When Project and Process Worlds Collide: Managing Stakeholder Conflict
Every project has one thing in common: It generally delivers something that is then put into use (a new supermarket, a new business process, a new product design). The use period has many names, like production, support or maintenance. Whatever it’s called, it is governed by a process.
The world of projects is filled with uncertainty and risk, while the world of processes thrives on repeatability and reliable forecasts. When a project deliverable gets to the point of going into use, those worlds collide—with resulting conflict, stress and misunderstandings. One of the established roles of a project manager is dealing with conflict. I am going to examine a particular source of conflict—and show some reliable techniques for resolving it.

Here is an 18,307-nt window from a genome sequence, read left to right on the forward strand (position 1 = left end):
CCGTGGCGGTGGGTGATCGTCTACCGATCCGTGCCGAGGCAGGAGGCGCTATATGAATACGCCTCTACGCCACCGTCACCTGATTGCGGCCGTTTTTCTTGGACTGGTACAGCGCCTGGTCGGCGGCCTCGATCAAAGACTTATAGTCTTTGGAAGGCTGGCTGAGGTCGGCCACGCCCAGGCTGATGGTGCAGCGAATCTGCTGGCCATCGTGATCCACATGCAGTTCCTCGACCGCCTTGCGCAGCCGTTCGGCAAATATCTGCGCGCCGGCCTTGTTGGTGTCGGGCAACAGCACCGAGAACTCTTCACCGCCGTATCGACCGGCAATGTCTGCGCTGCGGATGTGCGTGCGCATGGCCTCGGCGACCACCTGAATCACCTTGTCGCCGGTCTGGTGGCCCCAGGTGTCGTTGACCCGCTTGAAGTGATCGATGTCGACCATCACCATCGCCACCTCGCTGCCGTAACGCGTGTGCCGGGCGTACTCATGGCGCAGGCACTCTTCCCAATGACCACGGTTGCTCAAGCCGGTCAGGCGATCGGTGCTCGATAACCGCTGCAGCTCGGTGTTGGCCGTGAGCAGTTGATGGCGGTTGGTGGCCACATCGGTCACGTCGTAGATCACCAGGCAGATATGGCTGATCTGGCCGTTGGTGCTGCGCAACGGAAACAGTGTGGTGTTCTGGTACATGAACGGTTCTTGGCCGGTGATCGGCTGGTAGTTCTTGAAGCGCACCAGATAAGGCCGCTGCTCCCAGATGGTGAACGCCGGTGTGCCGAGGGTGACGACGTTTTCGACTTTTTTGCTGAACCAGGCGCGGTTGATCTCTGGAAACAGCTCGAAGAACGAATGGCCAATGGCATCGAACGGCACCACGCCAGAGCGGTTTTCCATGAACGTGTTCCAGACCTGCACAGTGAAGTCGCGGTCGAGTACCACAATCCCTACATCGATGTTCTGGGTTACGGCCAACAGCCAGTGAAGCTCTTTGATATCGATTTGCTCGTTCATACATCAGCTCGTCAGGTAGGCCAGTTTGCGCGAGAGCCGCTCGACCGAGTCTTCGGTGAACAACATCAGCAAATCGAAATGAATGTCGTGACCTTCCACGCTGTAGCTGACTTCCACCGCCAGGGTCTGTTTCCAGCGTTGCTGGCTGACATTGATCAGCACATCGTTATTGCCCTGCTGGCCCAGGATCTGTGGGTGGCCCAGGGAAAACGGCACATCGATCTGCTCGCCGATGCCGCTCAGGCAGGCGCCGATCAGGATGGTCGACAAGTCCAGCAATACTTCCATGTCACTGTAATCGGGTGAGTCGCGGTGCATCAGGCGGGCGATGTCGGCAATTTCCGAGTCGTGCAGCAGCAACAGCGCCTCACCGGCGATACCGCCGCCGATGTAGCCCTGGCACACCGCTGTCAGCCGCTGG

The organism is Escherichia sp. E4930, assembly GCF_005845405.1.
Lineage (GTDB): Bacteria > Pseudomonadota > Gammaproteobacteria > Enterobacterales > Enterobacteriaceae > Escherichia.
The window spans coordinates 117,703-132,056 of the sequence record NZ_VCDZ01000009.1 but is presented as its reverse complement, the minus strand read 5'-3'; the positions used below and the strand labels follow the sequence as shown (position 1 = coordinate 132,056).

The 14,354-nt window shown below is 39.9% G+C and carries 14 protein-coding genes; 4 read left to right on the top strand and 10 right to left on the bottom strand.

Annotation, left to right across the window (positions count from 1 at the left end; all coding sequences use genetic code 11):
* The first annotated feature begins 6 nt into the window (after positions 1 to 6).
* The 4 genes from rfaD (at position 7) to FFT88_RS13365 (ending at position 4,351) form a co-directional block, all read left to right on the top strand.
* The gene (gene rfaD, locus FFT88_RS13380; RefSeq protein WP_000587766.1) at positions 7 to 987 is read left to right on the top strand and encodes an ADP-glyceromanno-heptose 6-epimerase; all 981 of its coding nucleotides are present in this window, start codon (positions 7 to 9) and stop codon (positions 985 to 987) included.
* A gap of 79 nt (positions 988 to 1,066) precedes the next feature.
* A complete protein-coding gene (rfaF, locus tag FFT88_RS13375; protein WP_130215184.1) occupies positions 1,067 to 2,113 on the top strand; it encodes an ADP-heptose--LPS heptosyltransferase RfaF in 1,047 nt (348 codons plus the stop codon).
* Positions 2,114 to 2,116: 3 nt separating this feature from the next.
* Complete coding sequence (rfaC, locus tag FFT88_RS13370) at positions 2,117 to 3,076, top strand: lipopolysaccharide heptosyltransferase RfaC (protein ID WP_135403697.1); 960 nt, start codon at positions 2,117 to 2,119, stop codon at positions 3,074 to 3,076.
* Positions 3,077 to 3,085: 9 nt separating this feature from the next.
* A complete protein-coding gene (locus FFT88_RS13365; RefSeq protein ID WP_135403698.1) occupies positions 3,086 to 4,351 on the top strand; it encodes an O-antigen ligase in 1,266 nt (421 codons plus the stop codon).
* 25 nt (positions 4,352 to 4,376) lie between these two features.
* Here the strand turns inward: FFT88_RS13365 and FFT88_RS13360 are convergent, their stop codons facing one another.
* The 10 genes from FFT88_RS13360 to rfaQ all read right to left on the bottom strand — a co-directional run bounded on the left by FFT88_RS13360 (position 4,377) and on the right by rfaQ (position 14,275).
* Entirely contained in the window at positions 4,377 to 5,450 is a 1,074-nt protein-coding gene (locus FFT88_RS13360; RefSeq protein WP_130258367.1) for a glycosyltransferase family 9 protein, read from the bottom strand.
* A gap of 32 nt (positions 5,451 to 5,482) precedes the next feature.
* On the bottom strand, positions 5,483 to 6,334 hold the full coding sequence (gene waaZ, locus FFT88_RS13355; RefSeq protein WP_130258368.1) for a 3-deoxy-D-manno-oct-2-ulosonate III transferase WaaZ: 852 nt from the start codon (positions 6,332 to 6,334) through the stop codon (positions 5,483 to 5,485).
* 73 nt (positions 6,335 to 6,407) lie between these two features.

After I graduated in electronic engineering, I went to work for Hewlett Packard in its research and development department. I spent the next 10 years as a product designer for HP and similar companies. When I eventually progressed to project management, I began interfacing with production people—and my problems started. I had been living in the world of uncertainty and possibilities, and now I was dealing with people who were immersed in Six Sigma and tight profit margins. At the start, I just found them annoying. But as I began to see their perspective, I could make sense of the anger and conflict that was emerging.
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